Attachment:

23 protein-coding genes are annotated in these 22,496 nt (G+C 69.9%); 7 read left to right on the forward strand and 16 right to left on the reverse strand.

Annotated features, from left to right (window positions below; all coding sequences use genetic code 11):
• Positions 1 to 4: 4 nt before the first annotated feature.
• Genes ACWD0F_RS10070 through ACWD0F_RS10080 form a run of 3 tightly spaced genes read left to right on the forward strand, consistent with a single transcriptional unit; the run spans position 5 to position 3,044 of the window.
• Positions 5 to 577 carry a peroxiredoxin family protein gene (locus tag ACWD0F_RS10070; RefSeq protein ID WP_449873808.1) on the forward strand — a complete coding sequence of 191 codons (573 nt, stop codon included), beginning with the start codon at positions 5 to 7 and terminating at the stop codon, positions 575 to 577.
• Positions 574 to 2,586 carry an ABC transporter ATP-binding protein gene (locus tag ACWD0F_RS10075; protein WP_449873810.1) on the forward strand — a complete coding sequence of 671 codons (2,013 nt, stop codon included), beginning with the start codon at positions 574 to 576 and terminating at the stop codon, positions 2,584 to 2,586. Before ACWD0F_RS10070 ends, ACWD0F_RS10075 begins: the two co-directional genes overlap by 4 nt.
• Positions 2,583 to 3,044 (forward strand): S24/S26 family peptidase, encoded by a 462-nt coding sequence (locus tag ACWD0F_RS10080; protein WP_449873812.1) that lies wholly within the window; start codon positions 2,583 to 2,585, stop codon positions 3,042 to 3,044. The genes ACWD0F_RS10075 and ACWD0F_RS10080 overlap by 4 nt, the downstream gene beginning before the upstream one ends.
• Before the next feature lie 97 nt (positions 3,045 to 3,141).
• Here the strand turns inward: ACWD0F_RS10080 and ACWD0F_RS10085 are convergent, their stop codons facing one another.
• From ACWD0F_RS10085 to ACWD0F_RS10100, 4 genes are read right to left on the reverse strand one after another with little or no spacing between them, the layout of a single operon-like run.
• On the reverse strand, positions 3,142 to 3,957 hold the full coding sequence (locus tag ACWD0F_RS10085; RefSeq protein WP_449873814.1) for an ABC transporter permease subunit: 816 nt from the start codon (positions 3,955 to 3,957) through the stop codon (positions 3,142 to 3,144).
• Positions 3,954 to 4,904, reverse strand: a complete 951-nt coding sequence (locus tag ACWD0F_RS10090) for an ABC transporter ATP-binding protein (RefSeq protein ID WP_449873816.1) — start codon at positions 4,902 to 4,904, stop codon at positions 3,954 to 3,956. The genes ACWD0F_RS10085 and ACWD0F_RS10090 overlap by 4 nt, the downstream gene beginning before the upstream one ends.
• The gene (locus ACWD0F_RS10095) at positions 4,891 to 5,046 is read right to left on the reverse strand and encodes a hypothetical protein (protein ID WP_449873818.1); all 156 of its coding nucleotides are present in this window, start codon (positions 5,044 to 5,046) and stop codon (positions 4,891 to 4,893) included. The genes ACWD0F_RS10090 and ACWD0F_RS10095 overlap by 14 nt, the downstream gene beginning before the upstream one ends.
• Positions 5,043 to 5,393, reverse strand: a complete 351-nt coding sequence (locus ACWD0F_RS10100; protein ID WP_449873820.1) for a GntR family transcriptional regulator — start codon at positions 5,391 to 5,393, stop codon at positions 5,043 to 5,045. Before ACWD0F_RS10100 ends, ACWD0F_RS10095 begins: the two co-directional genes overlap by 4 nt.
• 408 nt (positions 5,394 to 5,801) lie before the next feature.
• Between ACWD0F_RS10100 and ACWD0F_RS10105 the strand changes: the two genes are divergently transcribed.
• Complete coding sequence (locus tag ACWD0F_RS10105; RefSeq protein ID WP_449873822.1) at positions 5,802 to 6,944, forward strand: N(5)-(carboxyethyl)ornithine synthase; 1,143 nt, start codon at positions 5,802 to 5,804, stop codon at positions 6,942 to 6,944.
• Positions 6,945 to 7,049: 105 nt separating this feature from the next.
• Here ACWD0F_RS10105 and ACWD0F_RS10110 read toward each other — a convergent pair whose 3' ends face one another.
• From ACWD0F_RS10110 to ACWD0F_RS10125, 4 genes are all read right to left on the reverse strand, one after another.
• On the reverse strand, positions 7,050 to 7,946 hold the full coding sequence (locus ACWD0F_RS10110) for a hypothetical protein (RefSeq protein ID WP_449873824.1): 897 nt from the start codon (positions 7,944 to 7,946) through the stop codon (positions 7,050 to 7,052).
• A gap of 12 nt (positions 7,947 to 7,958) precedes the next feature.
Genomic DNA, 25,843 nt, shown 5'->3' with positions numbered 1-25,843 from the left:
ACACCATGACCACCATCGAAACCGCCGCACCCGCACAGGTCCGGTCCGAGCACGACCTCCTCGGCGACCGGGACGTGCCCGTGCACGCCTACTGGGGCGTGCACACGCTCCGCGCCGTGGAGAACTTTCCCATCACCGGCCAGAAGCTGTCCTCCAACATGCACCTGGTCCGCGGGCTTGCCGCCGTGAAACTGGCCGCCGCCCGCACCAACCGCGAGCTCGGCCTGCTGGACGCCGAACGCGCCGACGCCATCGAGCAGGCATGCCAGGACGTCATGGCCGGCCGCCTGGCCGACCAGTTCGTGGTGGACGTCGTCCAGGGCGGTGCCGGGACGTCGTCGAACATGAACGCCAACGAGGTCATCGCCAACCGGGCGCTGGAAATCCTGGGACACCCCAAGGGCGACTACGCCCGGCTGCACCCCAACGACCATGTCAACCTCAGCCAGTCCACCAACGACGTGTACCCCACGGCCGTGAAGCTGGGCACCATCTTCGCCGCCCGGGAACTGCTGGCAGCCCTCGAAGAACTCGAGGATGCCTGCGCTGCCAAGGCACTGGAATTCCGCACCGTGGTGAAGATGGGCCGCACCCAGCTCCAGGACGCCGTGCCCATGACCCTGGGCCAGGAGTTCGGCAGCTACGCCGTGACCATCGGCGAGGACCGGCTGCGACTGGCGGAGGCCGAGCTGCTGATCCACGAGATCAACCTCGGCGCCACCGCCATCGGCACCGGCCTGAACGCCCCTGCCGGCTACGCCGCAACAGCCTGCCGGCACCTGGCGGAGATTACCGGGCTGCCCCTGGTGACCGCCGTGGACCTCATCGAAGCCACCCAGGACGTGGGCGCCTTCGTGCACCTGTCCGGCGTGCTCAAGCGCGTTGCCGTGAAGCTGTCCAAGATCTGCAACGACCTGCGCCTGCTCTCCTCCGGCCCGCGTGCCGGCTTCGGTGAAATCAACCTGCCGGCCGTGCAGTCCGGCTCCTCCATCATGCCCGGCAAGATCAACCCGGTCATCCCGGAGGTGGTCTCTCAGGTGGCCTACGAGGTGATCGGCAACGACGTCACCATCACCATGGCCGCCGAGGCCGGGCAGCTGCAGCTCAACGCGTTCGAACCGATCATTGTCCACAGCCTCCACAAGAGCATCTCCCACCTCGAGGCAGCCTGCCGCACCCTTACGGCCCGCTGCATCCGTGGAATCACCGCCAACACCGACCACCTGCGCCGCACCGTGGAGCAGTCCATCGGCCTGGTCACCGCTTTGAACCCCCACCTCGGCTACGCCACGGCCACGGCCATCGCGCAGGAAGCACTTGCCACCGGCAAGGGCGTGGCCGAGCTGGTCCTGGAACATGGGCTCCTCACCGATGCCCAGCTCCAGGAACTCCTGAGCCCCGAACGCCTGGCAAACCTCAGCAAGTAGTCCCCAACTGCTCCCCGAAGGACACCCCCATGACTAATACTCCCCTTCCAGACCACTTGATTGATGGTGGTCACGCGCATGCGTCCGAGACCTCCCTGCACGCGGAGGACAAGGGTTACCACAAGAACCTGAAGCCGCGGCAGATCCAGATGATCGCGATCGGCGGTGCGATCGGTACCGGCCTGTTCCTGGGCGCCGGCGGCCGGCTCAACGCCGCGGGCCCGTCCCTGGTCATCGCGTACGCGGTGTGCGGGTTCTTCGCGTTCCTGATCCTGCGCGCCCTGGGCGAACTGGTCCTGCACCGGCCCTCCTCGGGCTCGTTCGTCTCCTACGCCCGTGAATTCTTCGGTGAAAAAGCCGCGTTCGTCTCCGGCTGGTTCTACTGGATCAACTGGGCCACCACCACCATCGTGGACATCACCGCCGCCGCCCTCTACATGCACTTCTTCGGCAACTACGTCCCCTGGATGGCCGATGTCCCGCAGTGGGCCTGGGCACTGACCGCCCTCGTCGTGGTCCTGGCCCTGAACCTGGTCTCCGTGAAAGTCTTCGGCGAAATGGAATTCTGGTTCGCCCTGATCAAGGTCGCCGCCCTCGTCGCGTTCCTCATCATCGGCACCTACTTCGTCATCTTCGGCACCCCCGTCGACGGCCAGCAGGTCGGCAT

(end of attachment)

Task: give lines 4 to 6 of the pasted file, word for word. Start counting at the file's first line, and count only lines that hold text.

• Genes ACWD0F_RS10070 through ACWD0F_RS10080 form a run of 3 tightly spaced genes read left to right on the forward strand, consistent with a single transcriptional unit; the run spans position 5 to position 3,044 of the window.
• Positions 5 to 577 carry a peroxiredoxin family protein gene (locus tag ACWD0F_RS10070; RefSeq protein ID WP_449873808.1) on the forward strand — a complete coding sequence of 191 codons (573 nt, stop codon included), beginning with the start codon at positions 5 to 7 and terminating at the stop codon, positions 575 to 577.
• Positions 574 to 2,586 carry an ABC transporter ATP-binding protein gene (locus tag ACWD0F_RS10075; protein WP_449873810.1) on the forward strand — a complete coding sequence of 671 codons (2,013 nt, stop codon included), beginning with the start codon at positions 574 to 576 and terminating at the stop codon, positions 2,584 to 2,586. Before ACWD0F_RS10070 ends, ACWD0F_RS10075 begins: the two co-directional genes overlap by 4 nt.